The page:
2. Technology can’t … get to know a student
Software today can potentially access a lot of data about a student: home address, race and ethnicity, diagnosed learning disabilities, family income, attendance records, test scores, browser history, and even keystrokes and mouse clicks. But with all that data, can software really know a student? Can a computer understand how his social status at school leads him to feel when he’s assigned to work with a particular group of peers on a class project? Or can it predict that she’ll enjoy reading a particular novel because it reminds her of her best friend from the town where she used to live? Software can make a lot of useful inferences based on patterns it finds in the data it collects. But it can’t collect data on all the important factors that shape a students’ learning experiences, nor can it model all of the psychological complexity of childhood and adolescence. Real knowing and understanding is a human-to-human experience.
3. Technology can’t … care about a student
Where do students get the motivation to learn? At times motivation may come from pure intellectual curiosity. But more often than not, motivation comes from relationships. For example, a student stays after class for extra tutoring because he cares what his parents think of his grades and he believes his teacher’s confidence that a little extra practice will help him get the grades he wants. Or a student becomes excited about science because a teacher who cares deeply about her also cares deeply about science. Students often work to learn and to achieve for the praise and approbation of people who matter in their lives. Software, for all its wondrous abilities, can’t offer that sense of genuine caring.
Related: Are your edtech tools really working?
But teachers can’t …
As the examples above make clear, teachers shouldn’t worry about software and devices taking their jobs. The kind of sci-fi-level artificial intelligence that might do the things described above is a long way off. This means the odds of teachers being replaced by machines are pretty slim. Teachers are a performance-defining feature in even the most technologically sophisticated learning environments. Any edtech aimed at replacing teachers sets a low bar for quality education.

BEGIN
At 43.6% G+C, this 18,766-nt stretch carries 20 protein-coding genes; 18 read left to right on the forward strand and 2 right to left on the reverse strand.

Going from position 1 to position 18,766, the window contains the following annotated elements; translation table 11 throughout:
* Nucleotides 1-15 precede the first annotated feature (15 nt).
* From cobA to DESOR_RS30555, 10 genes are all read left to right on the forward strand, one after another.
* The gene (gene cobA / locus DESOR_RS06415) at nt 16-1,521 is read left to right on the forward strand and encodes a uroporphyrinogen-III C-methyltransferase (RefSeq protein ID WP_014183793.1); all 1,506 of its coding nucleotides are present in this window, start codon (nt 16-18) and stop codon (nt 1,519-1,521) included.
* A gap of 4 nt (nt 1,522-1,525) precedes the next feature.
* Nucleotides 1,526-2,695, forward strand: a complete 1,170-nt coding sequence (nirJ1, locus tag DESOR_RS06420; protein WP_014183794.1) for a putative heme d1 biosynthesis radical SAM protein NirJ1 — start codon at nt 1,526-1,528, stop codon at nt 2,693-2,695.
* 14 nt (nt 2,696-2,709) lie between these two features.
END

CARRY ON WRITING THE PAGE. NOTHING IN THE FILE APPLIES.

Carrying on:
But here’s the rub: while software can’t do the things listed above, neither can most teachers. For teachers, however, it isn’t a matter of capability, but a matter of capacity. How often do English teachers conference individually with their students about the quality of their rhetoric, especially when correcting grammar and structure already takes up so much of their time? How many teachers have time to meet regularly with each of their students one-on-one just to ask about how they’re doing, let alone attend all their students’ extracurricular activities or visit their students’ homes to get to know their families? Caring about students isn’t constrained by time, but showing that you care is. Unfortunately, when push comes to shove, most teachers’ days quickly fill up with planning lessons, writing quizzes, running copies, covering content, participating in staff meetings, and grading lower-order assignments; with little time left for many of the high-value activities described above.
This is why edtech is so important for teachers, in spite of all the things it can’t do. If we want all students to thrive in an increasingly complex world, we need teachers to spend more time developing students’ higher-order skills, tailoring learning to their personal circumstances, and building strong relationships with them. A key way to unlocking teachers’ capacity comes from using technology to take lower-order work off teachers’ plates.
In short, educators need technology to automate some of their work so they can focus on the important work technology can’t do. For anyone interested in advancing this idea, we’re developing a new framework to help educators think about how technology amplifies teacher capacity. We’d love to hear what you think.
[Editor’s note: This post originally appeared on The Christensen Institute’s blog and a version of this post originally appeared on The 74 Million. ]
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